ITEC-led European laboratories will get $2.7 billion in Chips Act financing

ITEC-led European laboratories will get $2.7 billion in Chips Act financing
ITEC-led European laboratories will get $2.7 billion in Chips Act financing

Top research institutions in Europe will get funding under the European Chips Act worth 2.5 billion euros ($2.72 billion) to construct a pilot line for designing and testing next-generation advanced computer chips, according to a report released by Belgium’s IMEC on Wednesday.

According to Belgium’s imec on Wednesday, top research institutes in Europe will get funds under the European Chips Act totaling 2.5 billion euros ($2.72 billion) to establish a pilot line for developing and testing next-generation advanced computer chips.

In 2023, plans to boost domestic chipmaking in Europe were announced by the European Union as part of the 43 billion euro Chips Act. This act was intended to counterbalance attempts by the U.S., China, and other governments to shore up their own sectors following shortages during the COVID pandemic.

The pilot line for the sub-2 nanometer chips will be housed at the research hub imec in Leuven, Belgium. This will enable European industry, academia, and start-ups to gain access to chip manufacturing technology that would otherwise be too costly for any one of them to test or utilize in development.

Leading semiconductor companies, including TSMC (2330.TW), Intel (INTC.O), and Samsung (005930.KS), are introducing 2 nanometer chips at commercial facilities, or fabs, this year and next year. These chips can cost up to 20 billion euros.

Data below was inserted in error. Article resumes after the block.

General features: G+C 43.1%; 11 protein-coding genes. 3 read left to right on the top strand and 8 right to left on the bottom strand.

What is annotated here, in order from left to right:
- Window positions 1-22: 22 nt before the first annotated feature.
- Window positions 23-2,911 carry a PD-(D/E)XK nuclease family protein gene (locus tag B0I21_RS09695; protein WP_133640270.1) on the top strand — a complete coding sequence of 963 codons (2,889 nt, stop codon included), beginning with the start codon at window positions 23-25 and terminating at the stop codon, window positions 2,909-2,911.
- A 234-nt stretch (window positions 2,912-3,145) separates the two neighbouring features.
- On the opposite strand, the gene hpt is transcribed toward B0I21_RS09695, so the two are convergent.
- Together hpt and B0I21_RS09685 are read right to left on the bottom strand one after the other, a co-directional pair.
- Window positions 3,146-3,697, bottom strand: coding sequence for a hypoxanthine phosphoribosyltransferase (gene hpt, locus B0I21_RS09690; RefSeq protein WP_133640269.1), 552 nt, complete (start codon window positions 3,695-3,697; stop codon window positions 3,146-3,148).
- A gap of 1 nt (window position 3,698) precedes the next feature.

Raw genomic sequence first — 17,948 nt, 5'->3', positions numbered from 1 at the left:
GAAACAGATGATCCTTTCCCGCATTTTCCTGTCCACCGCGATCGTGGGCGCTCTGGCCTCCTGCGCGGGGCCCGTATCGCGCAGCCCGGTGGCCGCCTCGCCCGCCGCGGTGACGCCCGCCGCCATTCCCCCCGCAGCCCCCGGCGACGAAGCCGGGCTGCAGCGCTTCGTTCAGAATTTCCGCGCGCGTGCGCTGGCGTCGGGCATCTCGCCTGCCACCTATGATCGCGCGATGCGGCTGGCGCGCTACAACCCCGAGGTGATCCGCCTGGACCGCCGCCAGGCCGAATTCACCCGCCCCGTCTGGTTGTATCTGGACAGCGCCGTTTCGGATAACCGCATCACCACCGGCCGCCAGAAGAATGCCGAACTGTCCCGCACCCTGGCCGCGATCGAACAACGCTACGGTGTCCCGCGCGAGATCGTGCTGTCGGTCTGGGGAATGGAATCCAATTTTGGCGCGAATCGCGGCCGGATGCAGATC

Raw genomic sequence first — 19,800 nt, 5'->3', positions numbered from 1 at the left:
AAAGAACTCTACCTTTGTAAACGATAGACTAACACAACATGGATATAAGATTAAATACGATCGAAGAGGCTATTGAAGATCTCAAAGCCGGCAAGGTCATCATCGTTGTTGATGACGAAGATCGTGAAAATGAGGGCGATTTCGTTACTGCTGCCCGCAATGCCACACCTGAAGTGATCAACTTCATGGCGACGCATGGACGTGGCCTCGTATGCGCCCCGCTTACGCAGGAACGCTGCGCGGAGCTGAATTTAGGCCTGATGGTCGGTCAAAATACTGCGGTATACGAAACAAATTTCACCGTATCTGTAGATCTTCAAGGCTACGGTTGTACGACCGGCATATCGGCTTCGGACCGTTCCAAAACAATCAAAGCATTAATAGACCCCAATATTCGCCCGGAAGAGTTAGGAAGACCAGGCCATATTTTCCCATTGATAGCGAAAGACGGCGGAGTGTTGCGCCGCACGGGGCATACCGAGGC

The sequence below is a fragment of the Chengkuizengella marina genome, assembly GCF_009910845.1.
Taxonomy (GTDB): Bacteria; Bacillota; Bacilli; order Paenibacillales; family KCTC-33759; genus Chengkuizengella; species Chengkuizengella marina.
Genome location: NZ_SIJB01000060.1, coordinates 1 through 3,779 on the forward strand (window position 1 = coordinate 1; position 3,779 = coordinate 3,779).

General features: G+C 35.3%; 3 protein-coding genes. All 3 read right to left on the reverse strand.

The European R&D line, which will be equipped with machinery from European and international equipment and materials companies, is meant to aid in the development of upcoming generations of even more sophisticated chips.

CEO of imec, Luc Van den Hove, stated in a statement, “The investment will allow us to double volumes and learning speed, accelerating our innovation pace, strengthening the European chip ecosystem, and driving economic growth in Europe.”

“The NanoIC pilot line will support a diversity of industries in Europe, including automotive, telecommunications, health, and others.”

Industry participants, including top equipment manufacturer ASML (ASML.AS), are contributing 1.1 billion euros to the 1.4 billion euros being funded by several EU initiatives and the Flanders government of Belgium, according to imec.

Participating research laboratories include the Tyndall Institute in Ireland, VTT in Finland, Fraunhofer in Germany, CEA-Leti in France, and CSSNT in Romania.

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